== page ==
Penn's Cave bills itself as America's only all water cavern.
In The Cave With Dave
Our tour guide Dave referred to our tour as in the cave with Dave. I must say he was quite knowledgeable and very entertaining.
I'm accustomed to spending a lot of time in boats but this was my first boat ride underground. The water flowing through this cavern is actually the spring that upon its exit forms the headwaters of Penn's Creek, a premier limestone trout fishery
The cavern contains beautiful Stalactites, Stalagmites and Columns
A pair of beautifully detailed columns appear to be supporting the cavern roof in this photograph
The 48 steps leading up from the cave seemed longer than they did on the way in
The one hour boat tour was certainly worth the $15.95 fee. More info on Penn's Cave can be found by clicking here.
Having never photographed in a cavern before I didn't know what to expect. I set the camera on ISO 1600 and shot handheld using image stabilization and available light. Sure a great number of the shots were throw-aways but enough of the images were keepers as to give me a good set of images from this down under experience.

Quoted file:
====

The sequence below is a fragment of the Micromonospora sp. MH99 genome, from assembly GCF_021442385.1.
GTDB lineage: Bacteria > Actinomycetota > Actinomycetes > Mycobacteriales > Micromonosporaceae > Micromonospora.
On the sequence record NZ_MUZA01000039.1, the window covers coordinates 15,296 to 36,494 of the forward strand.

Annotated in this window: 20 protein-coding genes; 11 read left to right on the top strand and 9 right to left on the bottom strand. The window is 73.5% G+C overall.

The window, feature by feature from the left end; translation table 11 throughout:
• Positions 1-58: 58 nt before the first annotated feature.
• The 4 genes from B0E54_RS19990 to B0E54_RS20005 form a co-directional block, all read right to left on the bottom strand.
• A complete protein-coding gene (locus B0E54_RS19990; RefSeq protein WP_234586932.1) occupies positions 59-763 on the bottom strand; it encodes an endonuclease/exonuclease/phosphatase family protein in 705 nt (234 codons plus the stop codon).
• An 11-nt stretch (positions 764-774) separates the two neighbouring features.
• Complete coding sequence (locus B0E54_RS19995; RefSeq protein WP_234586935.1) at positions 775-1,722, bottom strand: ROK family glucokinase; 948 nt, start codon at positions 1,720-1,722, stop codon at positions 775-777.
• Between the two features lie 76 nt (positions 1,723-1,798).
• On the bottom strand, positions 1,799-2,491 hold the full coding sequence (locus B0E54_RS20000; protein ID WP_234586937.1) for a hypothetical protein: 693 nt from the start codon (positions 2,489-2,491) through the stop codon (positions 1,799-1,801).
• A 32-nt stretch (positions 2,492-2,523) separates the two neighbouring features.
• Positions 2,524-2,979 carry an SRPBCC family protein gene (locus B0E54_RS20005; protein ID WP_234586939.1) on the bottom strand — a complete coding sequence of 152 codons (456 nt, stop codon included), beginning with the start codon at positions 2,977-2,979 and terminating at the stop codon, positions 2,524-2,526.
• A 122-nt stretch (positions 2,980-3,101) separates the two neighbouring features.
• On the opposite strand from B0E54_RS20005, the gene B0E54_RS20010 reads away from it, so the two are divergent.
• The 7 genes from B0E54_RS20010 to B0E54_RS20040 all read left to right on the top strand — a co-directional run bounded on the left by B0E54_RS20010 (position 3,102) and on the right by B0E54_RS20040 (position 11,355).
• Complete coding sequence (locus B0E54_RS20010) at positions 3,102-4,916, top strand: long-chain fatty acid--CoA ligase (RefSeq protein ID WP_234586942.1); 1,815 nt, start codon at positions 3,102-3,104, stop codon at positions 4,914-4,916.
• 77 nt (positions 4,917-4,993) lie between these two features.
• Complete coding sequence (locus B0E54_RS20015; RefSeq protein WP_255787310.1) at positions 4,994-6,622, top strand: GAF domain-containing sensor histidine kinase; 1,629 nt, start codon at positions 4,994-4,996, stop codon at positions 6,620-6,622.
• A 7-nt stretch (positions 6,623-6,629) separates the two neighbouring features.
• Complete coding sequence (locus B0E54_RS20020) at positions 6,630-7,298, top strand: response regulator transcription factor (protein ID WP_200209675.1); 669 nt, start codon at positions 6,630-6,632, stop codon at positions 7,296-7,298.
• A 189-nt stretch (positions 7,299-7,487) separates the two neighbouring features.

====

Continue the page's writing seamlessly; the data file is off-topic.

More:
Tuesday, October 12, 2010
Flight shots are not the easiest shots to make and then when you add in a moving boat they become even more difficult. I make these shots from my electric powered bass boat while fishing the local lake.
The Pileated Woodpecker flew across the narrow end of the lake but before it disappeared into the woodland I was able to get off a couple of frames. Not quite sharp and too far away the photo nearly landed in the trash can but then I had second thoughts.
Spotting a Bald Eagle is always a special moment and when this one soared high overhead I was ready with the camera. Again the distance was too great for the kind of shot I hoped for but I am content to settle for this one until a better opportunity comes along.